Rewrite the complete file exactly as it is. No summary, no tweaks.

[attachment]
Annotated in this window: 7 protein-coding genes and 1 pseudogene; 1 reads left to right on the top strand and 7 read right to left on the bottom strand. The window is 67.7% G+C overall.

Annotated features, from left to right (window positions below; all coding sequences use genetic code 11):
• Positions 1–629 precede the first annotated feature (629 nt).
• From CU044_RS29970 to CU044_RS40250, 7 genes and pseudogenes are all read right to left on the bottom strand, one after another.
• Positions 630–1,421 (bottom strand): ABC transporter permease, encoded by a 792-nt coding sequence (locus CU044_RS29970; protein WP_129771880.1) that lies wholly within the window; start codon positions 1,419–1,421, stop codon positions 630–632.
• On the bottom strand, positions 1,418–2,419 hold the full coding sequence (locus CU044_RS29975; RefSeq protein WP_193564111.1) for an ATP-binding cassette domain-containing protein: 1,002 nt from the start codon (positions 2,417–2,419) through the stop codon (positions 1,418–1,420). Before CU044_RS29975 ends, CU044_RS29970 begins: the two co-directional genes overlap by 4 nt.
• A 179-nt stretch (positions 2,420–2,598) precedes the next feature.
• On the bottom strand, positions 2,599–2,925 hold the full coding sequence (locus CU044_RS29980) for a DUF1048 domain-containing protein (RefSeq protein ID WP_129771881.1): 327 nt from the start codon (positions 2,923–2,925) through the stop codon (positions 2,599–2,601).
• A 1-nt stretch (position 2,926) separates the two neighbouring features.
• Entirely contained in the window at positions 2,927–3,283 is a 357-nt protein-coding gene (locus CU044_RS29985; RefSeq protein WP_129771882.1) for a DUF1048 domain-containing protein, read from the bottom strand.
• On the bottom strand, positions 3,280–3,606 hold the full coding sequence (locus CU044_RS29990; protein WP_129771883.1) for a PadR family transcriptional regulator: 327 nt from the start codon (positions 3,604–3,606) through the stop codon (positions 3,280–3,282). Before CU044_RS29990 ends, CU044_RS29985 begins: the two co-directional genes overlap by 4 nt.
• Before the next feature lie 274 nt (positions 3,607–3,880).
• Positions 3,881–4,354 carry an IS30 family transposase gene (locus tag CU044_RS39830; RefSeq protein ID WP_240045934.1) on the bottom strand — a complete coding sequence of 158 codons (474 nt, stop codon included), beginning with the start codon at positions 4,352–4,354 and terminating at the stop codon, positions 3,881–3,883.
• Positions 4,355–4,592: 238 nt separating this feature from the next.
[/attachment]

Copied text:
Annotated in this window: 7 protein-coding genes and 1 pseudogene; 1 reads left to right on the top strand and 7 read right to left on the bottom strand. The window is 67.7% G+C overall.

Annotated features, from left to right (window positions below; all coding sequences use genetic code 11):
• Positions 1–629 precede the first annotated feature (629 nt).
• From CU044_RS29970 to CU044_RS40250, 7 genes and pseudogenes are all read right to left on the bottom strand, one after another.
• Positions 630–1,421 (bottom strand): ABC transporter permease, encoded by a 792-nt coding sequence (locus CU044_RS29970; protein WP_129771880.1) that lies wholly within the window; start codon positions 1,419–1,421, stop codon positions 630–632.
• On the bottom strand, positions 1,418–2,419 hold the full coding sequence (locus CU044_RS29975; RefSeq protein WP_193564111.1) for an ATP-binding cassette domain-containing protein: 1,002 nt from the start codon (positions 2,417–2,419) through the stop codon (positions 1,418–1,420). Before CU044_RS29975 ends, CU044_RS29970 begins: the two co-directional genes overlap by 4 nt.
• A 179-nt stretch (positions 2,420–2,598) precedes the next feature.
• On the bottom strand, positions 2,599–2,925 hold the full coding sequence (locus CU044_RS29980) for a DUF1048 domain-containing protein (RefSeq protein ID WP_129771881.1): 327 nt from the start codon (positions 2,923–2,925) through the stop codon (positions 2,599–2,601).
• A 1-nt stretch (position 2,926) separates the two neighbouring features.
• Entirely contained in the window at positions 2,927–3,283 is a 357-nt protein-coding gene (locus CU044_RS29985; RefSeq protein WP_129771882.1) for a DUF1048 domain-containing protein, read from the bottom strand.
• On the bottom strand, positions 3,280–3,606 hold the full coding sequence (locus CU044_RS29990; protein WP_129771883.1) for a PadR family transcriptional regulator: 327 nt from the start codon (positions 3,604–3,606) through the stop codon (positions 3,280–3,282). Before CU044_RS29990 ends, CU044_RS29985 begins: the two co-directional genes overlap by 4 nt.
• Before the next feature lie 274 nt (positions 3,607–3,880).
• Positions 3,881–4,354 carry an IS30 family transposase gene (locus tag CU044_RS39830; RefSeq protein ID WP_240045934.1) on the bottom strand — a complete coding sequence of 158 codons (474 nt, stop codon included), beginning with the start codon at positions 4,352–4,354 and terminating at the stop codon, positions 3,881–3,883.
• Positions 4,355–4,592: 238 nt separating this feature from the next.